Kames Fish Farming and Xelect have announced a new partnership to develop the first selective breeding program for sea trout in the UK. Thereby, Kames will get a major boost to the quality of their production. In other words, "faster-growing fish with high survival rates that thrive in their seawater environment".
Firstly, it was assured that the selective breeding program would be based on a highly diverse population, with strong potential for future gains. The method for this was an initial genetic evaluation of Kames' broodstock.
Secondly, Xelect Programme Manager, Lidia de los Rios Perez, explained the next stage: "We will combine genetic analysis of the fish (genotypes) with real-world performance data (phenotypes). By using the latest breeding program management techniques and our highly sophisticated software, OptiMate, Xelect can then identify the optimal crosses to provide Kames with major trait improvements every generation."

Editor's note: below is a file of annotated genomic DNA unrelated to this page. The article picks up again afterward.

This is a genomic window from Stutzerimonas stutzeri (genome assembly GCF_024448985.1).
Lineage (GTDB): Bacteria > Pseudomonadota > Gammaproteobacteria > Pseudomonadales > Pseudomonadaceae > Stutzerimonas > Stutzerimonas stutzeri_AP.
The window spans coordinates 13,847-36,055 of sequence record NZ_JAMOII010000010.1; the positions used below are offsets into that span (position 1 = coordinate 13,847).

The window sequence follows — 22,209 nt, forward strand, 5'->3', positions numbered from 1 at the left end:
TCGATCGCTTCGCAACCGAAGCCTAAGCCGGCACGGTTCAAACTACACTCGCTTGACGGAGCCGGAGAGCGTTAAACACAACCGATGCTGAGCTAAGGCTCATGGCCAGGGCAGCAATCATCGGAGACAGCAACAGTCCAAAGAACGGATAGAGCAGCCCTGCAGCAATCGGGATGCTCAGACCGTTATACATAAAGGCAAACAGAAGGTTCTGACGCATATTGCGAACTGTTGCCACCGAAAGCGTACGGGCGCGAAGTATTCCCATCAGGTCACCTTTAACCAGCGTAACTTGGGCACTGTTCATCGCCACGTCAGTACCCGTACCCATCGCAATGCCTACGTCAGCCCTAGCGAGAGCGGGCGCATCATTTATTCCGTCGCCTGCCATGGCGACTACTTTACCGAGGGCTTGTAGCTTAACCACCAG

In addition, Xelect's CEO, Ian Johnston, noted: "We're really delighted to be working with Kames. They are an institution in Scottish aquaculture. Whilst our customers are spread all over the world, we've always been committed to developing aquaculture in Scotland too."
Finally, Kames' managing director Neil Manchester, added: "This is an exciting stage of development for Kames. As we launch into the next fifty years with fully integrated production. Partnering with Xelect is an obvious choice. It not only preserves our Scottish provenance but offers access to a great team of specialists dedicated to enhancing our own unique strain of steelhead trout."
For 50 years Kames Fish Farming has grown premium steelhead trout in the Inner Hebrides. It is the oldest family-run fish farm in Scotland. Their goal is to create a truly superior product. Recently, they collected the Best Company Award at the Aquaculture Awards.
Xelect is a private company registered in Scotland. It started as a spin-out from a leading aquaculture research group at the University of St Andrews in 2012. The founders were Professor Ian Johnston FRSE, then Director of the Scottish Oceans Institute at the university, and Dr. Tom Ashton.